"Alien Worlds," David
Latham and his colleagues at the Harvard-Smithsonian Center
for Astrophysics use cutting-edge science to locate planets
beyond our own solar system. Until 1995, no one had ever found
an "extra-solar" planet, and only a handful is known today.
Yet, since the 1960's, scientists have been listening for
alien signals nonetheless.
What are the chances intelligent life exists beyond Earth?
In 1961, radio astronomer Frank Drake presented a means of
estimating the number of technological civilizations that
likely exist in the galaxy. The equation that bears his name
is thought to be among the most important of the 20th Century,
second only to Einstein's E=MC2. Drake's Equation factors together
all of the assumed conditions required for advanced civilizations
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Mathematics of Life
equals the number of civilizations in our galaxy with both
the brains and the tools to communicate with us. N*
is the total number of stars in the galaxy, estimated to be
between 100 and 200 billion.
represents the fraction of those stars with planets. Before
the 1995 discovery of the first extra-solar planet, astronomers
didn't have any idea what this number might be. Subsequent
surveys put fp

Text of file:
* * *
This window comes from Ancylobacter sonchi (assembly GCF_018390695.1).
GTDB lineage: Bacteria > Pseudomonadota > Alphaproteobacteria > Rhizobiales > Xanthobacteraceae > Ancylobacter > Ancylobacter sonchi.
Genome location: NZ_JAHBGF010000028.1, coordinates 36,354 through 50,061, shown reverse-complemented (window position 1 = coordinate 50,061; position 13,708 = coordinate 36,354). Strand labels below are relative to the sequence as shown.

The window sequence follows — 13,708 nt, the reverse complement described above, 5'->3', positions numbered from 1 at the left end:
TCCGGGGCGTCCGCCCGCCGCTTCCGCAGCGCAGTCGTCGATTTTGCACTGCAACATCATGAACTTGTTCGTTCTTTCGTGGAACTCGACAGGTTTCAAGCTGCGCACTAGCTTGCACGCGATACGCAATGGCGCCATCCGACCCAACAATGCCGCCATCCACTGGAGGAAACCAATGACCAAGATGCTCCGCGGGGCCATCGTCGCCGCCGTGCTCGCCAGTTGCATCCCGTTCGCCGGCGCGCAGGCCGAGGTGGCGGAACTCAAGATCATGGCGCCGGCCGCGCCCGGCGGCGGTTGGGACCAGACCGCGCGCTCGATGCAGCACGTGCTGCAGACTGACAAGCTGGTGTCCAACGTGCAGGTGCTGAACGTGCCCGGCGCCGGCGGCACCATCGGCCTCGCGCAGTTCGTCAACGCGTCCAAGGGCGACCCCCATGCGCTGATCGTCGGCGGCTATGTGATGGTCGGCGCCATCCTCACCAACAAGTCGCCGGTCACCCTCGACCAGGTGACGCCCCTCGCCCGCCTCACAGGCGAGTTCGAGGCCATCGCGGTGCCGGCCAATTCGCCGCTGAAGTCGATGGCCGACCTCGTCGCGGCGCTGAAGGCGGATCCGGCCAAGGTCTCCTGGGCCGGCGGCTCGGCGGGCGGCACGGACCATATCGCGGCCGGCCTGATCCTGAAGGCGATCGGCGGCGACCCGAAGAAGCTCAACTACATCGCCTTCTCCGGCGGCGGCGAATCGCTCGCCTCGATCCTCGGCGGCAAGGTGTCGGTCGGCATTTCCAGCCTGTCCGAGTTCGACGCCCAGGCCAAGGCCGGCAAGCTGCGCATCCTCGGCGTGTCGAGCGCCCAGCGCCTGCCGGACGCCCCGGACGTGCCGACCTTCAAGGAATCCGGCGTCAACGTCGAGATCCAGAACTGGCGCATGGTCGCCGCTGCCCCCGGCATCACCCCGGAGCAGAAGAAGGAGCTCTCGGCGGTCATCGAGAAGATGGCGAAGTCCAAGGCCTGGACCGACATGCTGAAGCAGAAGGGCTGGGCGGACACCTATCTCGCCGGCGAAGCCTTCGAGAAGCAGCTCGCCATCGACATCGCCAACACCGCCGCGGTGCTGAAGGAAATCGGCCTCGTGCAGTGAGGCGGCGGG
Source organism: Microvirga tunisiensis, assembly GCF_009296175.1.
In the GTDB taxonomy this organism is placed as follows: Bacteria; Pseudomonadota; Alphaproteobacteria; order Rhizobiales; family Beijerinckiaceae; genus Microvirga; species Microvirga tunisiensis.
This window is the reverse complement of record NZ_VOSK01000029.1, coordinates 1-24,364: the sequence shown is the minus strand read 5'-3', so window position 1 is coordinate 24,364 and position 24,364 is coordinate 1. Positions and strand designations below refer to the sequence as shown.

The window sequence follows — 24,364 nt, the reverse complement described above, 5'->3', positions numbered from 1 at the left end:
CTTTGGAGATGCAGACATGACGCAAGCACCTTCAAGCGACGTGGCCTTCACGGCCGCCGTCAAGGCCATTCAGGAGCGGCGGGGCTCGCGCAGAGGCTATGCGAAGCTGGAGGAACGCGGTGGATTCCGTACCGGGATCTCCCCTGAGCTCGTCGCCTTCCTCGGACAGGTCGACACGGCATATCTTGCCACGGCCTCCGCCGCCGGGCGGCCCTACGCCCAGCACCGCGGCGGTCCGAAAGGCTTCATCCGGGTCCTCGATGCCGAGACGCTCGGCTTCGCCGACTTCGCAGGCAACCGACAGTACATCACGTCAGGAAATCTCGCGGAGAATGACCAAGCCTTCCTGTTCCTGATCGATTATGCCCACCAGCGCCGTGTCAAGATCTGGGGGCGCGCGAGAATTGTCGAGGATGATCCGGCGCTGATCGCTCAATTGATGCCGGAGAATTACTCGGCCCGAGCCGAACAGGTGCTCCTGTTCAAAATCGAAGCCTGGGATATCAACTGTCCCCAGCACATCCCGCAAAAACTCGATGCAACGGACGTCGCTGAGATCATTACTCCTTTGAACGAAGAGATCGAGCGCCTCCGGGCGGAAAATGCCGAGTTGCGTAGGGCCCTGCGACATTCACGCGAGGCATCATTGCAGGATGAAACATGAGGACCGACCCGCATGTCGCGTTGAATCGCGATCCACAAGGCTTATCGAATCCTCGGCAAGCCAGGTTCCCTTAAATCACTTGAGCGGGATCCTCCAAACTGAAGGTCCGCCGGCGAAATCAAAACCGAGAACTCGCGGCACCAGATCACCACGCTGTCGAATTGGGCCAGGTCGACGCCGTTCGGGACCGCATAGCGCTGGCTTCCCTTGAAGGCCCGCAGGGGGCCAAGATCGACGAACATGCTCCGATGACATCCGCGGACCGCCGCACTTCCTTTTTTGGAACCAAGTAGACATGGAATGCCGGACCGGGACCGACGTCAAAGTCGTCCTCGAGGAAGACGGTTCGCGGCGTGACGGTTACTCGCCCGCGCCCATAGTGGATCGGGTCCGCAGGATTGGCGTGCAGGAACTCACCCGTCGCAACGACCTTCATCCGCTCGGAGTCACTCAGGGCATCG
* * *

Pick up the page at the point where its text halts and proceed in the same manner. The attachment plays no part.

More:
at about one percent. In a galaxy with 100 billion stars,
that's about one billion solar systems.
Drake was the first to listen for extraterrestrial radio
not every solar system is suitable for life. The term ne
stands for the number of these planets that are roughly "Earth-like,"
rocky, temperate and relatively stable. Scientists are just
beginning to collect the data needed to guess at a galaxy-wide
value for ne.
remaining variables are even harder to nail down. fl
denotes the fraction of these Earth-like planets on which
life has sprung out of the favorable conditions. Of those
planets that harbor life, only some, represented by fI,
will evolve an intelligent species. And only a fraction of
those intelligent species, fc,
will develop technology.
equation is thought to be among the most important of
the 20th Century, second only to Einstein's E=MC2 .
L is the lifetime of a
communicating civilization. How long can an advanced society
exist before political, economic or environmental problems
tear it apart? With such subjective variables, it's clear
that no single solution to Drake's equation exists. Nonetheless,
Drake and colleague Carl Sagan estimated there might be as
many as one million communicative civilizations in the Milky
Way. That figure, rough as it is, still compels researchers
at leading institutes around the world to search for planetary
needles in the galactic haystack.
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NASA, Melita Wade Thorpe